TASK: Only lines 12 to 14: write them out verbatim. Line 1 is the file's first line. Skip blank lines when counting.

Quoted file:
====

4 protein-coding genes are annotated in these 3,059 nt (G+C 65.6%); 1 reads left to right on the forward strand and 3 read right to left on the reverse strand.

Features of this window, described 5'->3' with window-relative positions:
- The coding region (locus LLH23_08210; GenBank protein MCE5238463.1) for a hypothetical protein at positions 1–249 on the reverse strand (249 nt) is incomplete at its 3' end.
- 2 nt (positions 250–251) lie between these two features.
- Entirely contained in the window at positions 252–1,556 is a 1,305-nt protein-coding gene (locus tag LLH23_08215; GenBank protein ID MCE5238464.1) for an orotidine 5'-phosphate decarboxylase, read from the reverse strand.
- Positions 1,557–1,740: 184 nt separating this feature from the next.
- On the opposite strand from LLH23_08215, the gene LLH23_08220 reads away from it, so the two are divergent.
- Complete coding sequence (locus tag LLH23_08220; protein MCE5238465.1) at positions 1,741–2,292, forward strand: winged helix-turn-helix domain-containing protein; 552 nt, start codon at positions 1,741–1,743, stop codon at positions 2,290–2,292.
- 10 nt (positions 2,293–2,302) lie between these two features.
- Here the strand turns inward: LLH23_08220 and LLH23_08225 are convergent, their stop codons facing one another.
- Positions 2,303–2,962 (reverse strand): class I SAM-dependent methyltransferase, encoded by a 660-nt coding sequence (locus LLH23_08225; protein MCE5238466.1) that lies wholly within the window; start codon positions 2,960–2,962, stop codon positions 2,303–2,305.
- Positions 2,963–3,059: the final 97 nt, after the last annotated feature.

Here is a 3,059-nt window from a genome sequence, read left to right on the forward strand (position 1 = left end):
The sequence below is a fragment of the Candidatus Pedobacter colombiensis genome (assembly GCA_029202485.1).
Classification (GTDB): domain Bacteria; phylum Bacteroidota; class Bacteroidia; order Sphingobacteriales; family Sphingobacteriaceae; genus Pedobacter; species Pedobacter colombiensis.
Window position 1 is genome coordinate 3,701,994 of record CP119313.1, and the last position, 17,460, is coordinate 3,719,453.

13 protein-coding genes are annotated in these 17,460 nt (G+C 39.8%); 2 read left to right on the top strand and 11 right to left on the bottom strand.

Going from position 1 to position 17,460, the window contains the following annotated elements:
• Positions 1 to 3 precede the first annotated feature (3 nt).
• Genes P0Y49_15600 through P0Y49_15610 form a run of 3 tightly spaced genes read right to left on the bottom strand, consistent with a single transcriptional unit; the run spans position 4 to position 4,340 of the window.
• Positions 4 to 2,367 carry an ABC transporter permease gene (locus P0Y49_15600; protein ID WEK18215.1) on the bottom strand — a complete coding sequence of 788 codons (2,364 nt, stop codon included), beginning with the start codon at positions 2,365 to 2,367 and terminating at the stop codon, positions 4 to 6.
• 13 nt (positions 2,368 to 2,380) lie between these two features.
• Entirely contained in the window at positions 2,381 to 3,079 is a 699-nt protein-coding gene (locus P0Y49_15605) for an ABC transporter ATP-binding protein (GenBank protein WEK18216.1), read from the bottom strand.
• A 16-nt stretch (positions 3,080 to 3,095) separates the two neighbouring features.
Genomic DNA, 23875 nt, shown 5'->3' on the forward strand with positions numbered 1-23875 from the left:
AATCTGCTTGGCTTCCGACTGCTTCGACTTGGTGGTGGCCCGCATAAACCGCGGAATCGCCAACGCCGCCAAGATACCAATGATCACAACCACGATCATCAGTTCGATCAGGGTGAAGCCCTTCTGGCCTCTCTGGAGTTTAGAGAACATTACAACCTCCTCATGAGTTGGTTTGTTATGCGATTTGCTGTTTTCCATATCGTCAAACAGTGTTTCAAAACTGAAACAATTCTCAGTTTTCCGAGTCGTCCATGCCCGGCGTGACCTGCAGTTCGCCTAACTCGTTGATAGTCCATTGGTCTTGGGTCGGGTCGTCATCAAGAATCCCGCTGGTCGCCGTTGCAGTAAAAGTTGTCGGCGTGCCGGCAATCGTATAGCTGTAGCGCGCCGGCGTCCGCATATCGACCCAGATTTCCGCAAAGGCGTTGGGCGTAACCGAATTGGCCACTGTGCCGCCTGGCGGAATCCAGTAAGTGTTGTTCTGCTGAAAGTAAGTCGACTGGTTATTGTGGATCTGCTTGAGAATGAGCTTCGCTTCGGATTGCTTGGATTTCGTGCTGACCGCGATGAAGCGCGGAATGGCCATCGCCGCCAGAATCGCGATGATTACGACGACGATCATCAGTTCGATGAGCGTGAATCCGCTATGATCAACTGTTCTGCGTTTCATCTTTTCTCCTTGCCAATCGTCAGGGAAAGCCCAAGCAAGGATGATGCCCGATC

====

- Positions 2,963–3,059: the final 97 nt, after the last annotated feature.

Here is a 3,059-nt window from a genome sequence, read left to right on the forward strand (position 1 = left end):
The sequence below is a fragment of the Candidatus Pedobacter colombiensis genome (assembly GCA_029202485.1).